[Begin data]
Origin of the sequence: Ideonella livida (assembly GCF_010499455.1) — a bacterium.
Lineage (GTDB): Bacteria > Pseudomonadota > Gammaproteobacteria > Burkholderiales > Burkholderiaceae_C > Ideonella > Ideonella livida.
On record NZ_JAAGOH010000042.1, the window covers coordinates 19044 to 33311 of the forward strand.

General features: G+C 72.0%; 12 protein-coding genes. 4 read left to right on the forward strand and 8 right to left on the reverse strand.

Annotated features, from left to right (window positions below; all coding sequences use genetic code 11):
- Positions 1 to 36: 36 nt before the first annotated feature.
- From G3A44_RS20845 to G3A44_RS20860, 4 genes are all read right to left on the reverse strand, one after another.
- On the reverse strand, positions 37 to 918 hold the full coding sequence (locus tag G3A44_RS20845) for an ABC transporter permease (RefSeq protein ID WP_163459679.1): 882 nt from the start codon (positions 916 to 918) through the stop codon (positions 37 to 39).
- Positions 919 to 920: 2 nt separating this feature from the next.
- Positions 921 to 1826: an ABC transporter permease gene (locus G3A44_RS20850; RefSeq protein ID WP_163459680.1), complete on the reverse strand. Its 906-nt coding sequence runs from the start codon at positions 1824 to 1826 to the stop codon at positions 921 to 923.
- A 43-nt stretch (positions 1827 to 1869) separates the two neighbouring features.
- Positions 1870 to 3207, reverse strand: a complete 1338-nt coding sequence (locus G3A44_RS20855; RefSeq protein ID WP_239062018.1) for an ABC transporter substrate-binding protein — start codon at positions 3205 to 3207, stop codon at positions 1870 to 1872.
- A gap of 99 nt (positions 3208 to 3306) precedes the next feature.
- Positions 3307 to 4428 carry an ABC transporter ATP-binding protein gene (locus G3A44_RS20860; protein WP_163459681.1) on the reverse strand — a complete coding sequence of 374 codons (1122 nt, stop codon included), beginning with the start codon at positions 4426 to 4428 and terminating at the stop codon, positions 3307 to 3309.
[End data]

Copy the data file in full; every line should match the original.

Origin of the sequence: Ideonella livida (assembly GCF_010499455.1) — a bacterium.
Lineage (GTDB): Bacteria > Pseudomonadota > Gammaproteobacteria > Burkholderiales > Burkholderiaceae_C > Ideonella > Ideonella livida.
On record NZ_JAAGOH010000042.1, the window covers coordinates 19044 to 33311 of the forward strand.

General features: G+C 72.0%; 12 protein-coding genes. 4 read left to right on the forward strand and 8 right to left on the reverse strand.

Annotated features, from left to right (window positions below; all coding sequences use genetic code 11):
- Positions 1 to 36: 36 nt before the first annotated feature.
- From G3A44_RS20845 to G3A44_RS20860, 4 genes are all read right to left on the reverse strand, one after another.
- On the reverse strand, positions 37 to 918 hold the full coding sequence (locus tag G3A44_RS20845) for an ABC transporter permease (RefSeq protein ID WP_163459679.1): 882 nt from the start codon (positions 916 to 918) through the stop codon (positions 37 to 39).
- Positions 919 to 920: 2 nt separating this feature from the next.
- Positions 921 to 1826: an ABC transporter permease gene (locus G3A44_RS20850; RefSeq protein ID WP_163459680.1), complete on the reverse strand. Its 906-nt coding sequence runs from the start codon at positions 1824 to 1826 to the stop codon at positions 921 to 923.
- A 43-nt stretch (positions 1827 to 1869) separates the two neighbouring features.
- Positions 1870 to 3207, reverse strand: a complete 1338-nt coding sequence (locus G3A44_RS20855; RefSeq protein ID WP_239062018.1) for an ABC transporter substrate-binding protein — start codon at positions 3205 to 3207, stop codon at positions 1870 to 1872.
- A gap of 99 nt (positions 3208 to 3306) precedes the next feature.
- Positions 3307 to 4428 carry an ABC transporter ATP-binding protein gene (locus G3A44_RS20860; protein WP_163459681.1) on the reverse strand — a complete coding sequence of 374 codons (1122 nt, stop codon included), beginning with the start codon at positions 4426 to 4428 and terminating at the stop codon, positions 3307 to 3309.